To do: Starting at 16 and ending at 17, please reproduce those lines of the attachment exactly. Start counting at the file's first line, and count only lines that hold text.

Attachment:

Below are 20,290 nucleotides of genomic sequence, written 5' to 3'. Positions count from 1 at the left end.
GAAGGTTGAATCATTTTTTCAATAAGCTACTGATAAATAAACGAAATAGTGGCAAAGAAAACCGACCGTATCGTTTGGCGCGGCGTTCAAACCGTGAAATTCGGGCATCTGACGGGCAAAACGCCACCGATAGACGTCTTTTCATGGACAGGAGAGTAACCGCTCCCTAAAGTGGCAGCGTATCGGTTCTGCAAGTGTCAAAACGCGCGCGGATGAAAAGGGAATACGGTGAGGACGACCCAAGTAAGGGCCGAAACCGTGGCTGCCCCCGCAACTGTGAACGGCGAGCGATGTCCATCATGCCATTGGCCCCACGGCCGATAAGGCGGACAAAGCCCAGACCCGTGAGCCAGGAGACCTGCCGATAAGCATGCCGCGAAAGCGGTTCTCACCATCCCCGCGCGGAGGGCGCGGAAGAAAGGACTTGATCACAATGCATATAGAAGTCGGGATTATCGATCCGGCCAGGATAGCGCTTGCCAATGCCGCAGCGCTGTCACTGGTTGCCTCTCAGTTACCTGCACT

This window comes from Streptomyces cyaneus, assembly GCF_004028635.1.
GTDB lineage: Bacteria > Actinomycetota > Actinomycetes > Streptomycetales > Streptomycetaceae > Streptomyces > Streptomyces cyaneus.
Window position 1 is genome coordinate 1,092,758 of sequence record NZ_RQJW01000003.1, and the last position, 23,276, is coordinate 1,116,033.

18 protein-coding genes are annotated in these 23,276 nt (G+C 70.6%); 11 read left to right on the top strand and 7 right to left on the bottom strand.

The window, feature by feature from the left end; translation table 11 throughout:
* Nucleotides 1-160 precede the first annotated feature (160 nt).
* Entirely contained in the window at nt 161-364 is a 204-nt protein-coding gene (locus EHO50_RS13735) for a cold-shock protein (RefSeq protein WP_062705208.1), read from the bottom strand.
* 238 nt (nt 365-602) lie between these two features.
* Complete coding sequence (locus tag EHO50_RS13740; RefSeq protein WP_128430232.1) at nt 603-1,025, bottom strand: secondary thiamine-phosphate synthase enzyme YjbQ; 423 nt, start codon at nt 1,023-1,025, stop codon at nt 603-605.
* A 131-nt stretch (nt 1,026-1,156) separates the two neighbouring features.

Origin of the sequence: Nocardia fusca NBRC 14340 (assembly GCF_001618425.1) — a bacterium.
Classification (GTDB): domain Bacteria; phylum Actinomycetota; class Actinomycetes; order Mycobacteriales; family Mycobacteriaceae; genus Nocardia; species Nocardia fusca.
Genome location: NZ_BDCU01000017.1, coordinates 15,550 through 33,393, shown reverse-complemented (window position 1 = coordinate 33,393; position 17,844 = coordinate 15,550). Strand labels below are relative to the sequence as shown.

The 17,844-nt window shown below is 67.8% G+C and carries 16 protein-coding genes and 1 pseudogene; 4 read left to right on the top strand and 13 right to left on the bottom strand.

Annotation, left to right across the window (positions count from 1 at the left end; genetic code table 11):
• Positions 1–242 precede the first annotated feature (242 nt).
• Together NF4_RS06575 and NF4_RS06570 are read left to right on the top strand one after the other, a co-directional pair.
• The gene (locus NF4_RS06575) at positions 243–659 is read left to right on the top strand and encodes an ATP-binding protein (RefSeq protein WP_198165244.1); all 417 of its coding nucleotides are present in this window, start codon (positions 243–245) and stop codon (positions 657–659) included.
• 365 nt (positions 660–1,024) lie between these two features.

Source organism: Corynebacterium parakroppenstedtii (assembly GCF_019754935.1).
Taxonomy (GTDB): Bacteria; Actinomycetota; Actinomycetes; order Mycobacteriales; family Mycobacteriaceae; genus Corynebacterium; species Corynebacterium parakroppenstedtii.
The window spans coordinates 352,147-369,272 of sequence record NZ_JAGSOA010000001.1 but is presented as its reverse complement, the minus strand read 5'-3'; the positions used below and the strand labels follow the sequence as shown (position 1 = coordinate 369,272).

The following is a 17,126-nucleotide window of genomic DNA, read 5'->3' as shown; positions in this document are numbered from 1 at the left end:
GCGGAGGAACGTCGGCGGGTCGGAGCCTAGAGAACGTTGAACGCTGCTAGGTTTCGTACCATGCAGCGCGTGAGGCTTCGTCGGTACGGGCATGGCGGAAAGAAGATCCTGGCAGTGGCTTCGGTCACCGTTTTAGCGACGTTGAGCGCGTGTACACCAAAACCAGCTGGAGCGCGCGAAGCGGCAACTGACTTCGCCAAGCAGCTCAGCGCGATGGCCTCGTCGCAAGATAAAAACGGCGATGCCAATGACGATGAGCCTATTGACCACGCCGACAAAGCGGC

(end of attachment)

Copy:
The 17,844-nt window shown below is 67.8% G+C and carries 16 protein-coding genes and 1 pseudogene; 4 read left to right on the top strand and 13 right to left on the bottom strand.

Annotation, left to right across the window (positions count from 1 at the left end; genetic code table 11):